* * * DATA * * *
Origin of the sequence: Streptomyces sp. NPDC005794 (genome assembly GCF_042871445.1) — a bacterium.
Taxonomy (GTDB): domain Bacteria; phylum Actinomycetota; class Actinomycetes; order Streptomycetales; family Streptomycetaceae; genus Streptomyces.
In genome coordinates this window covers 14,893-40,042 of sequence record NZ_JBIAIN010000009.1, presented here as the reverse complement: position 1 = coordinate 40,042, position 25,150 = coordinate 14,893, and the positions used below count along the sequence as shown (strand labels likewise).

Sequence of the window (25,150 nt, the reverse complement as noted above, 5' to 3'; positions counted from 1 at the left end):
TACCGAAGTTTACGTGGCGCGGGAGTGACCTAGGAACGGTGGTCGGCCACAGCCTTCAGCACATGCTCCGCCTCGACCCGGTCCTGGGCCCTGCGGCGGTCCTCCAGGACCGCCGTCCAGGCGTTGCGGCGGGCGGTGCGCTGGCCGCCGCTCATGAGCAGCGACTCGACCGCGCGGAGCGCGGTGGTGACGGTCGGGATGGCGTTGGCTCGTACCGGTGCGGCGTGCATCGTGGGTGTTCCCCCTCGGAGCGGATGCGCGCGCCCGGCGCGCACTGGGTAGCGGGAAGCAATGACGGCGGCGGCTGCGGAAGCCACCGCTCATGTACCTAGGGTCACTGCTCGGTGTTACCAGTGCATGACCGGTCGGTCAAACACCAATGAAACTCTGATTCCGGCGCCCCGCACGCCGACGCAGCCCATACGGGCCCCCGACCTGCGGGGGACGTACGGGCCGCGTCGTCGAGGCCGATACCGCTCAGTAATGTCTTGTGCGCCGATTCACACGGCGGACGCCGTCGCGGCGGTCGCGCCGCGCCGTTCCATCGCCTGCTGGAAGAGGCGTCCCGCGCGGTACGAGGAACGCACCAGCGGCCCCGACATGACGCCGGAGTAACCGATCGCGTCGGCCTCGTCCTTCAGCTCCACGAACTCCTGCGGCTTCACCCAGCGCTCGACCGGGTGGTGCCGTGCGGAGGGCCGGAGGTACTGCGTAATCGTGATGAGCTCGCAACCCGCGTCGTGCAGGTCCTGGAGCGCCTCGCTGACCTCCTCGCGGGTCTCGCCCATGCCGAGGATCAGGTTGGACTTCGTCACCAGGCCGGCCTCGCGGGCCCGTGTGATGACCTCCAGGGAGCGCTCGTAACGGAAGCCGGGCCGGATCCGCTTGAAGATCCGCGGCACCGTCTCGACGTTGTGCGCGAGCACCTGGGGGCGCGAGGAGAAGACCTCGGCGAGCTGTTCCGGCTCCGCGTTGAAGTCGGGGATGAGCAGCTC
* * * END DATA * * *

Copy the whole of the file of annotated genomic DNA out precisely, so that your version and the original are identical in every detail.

Origin of the sequence: Streptomyces sp. NPDC005794 (genome assembly GCF_042871445.1) — a bacterium.
Taxonomy (GTDB): domain Bacteria; phylum Actinomycetota; class Actinomycetes; order Streptomycetales; family Streptomycetaceae; genus Streptomyces.
In genome coordinates this window covers 14,893-40,042 of sequence record NZ_JBIAIN010000009.1, presented here as the reverse complement: position 1 = coordinate 40,042, position 25,150 = coordinate 14,893, and the positions used below count along the sequence as shown (strand labels likewise).

Sequence of the window (25,150 nt, the reverse complement as noted above, 5' to 3'; positions counted from 1 at the left end):
TACCGAAGTTTACGTGGCGCGGGAGTGACCTAGGAACGGTGGTCGGCCACAGCCTTCAGCACATGCTCCGCCTCGACCCGGTCCTGGGCCCTGCGGCGGTCCTCCAGGACCGCCGTCCAGGCGTTGCGGCGGGCGGTGCGCTGGCCGCCGCTCATGAGCAGCGACTCGACCGCGCGGAGCGCGGTGGTGACGGTCGGGATGGCGTTGGCTCGTACCGGTGCGGCGTGCATCGTGGGTGTTCCCCCTCGGAGCGGATGCGCGCGCCCGGCGCGCACTGGGTAGCGGGAAGCAATGACGGCGGCGGCTGCGGAAGCCACCGCTCATGTACCTAGGGTCACTGCTCGGTGTTACCAGTGCATGACCGGTCGGTCAAACACCAATGAAACTCTGATTCCGGCGCCCCGCACGCCGACGCAGCCCATACGGGCCCCCGACCTGCGGGGGACGTACGGGCCGCGTCGTCGAGGCCGATACCGCTCAGTAATGTCTTGTGCGCCGATTCACACGGCGGACGCCGTCGCGGCGGTCGCGCCGCGCCGTTCCATCGCCTGCTGGAAGAGGCGTCCCGCGCGGTACGAGGAACGCACCAGCGGCCCCGACATGACGCCGGAGTAACCGATCGCGTCGGCCTCGTCCTTCAGCTCCACGAACTCCTGCGGCTTCACCCAGCGCTCGACCGGGTGGTGCCGTGCGGAGGGCCGGAGGTACTGCGTAATCGTGATGAGCTCGCAACCCGCGTCGTGCAGGTCCTGGAGCGCCTCGCTGACCTCCTCGCGGGTCTCGCCCATGCCGAGGATCAGGTTGGACTTCGTCACCAGGCCGGCCTCGCGGGCCCGTGTGATGACCTCCAGGGAGCGCTCGTAACGGAAGCCGGGCCGGATCCGCTTGAAGATCCGCGGCACCGTCTCGACGTTGTGCGCGAGCACCTGGGGGCGCGAGGAGAAGACCTCGGCGAGCTGTTCCGGCTCCGCGTTGAAGTCGGGGATGAGCAGCTC